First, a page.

At LB, the vacancy left by the athletic, albeit undisciplined at times Jamie Collins has never been ameliorated. Replacements like Jonathan Freeny, Barkevious Mingo, Kyle Van Noy, McClellin, the small and sluggish Elandon Roberts, and doddering David Harris have never made the kind of plays that Collins made look easy. The entire LB corps looks slow and often confused by the opposing offensive formations and movement. The position change of captain Hightower has only made things look worse. This was all apparent last year, and the position was from this pair of eyes a primary need in the offseason. However, Bill Belichick apparently didn’t see LB as a major need, signing only the decrepit Harris, undrafted free agent rookies Harvey Langi and Brooks Ellis, and Colts cast-off Trevor Bates (a member of last year’s PS). Ellis and Bates failed to make the team, and there are currently no linebackers on the practice squad.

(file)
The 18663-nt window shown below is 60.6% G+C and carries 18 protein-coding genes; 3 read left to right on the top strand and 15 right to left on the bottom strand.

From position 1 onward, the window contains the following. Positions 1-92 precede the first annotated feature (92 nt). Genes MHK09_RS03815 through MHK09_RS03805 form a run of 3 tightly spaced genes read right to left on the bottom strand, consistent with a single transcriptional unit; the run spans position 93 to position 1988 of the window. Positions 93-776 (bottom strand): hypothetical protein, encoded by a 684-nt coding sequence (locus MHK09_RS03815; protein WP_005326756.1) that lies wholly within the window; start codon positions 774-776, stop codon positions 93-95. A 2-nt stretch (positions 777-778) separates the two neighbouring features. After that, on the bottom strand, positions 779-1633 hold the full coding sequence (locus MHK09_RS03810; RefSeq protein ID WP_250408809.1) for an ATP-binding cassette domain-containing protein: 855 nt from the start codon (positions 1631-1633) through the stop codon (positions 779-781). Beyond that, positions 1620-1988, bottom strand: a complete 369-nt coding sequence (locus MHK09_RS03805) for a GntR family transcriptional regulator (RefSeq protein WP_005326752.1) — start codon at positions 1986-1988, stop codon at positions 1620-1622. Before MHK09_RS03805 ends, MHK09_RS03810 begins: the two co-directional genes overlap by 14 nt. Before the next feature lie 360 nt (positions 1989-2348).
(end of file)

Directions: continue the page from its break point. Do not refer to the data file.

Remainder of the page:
The secondary was supposed to be the strength of the defense, perhaps even good enough to make up for the obvious shortcomings at DE and LB, but the losses of system-savvy Ryan and the addition of inconsistent CB Stephon Gilmore seem to have thrown a monkey wrench into what was a functioning unit. Somehow, the leadership of Pro Bowl free safety Devin McCourty has not been enough to rein in the handsy and opportunistic Gilmore, who is best-suited to covering one man one-on-one than to making the reads that Patriots DBs normally have to be able to make. CB Eric Rowe is gaining knowledge, but is not yet the automatic instinctive player he has to be; his strength, too, is one-on-one coverage. The undersized but determined CB Malcolm Butler has not been the player we saw come into his own in Super Bowl XLIX and continued to play above his weight in 2015 and 2016. Whether it is the emotional effect of being second salary banana to Gilmore or being utilized in the slot at times, where he is clearly not comfortable, he has been a disappointment thus far in 2017. It is hard to pin down reasons for the decline in communication in the secondary, Gilmore’s system unfamiliarity aside, but like the LBs, this group has looked lost many times in the first four games in spite of their obvious physical talent.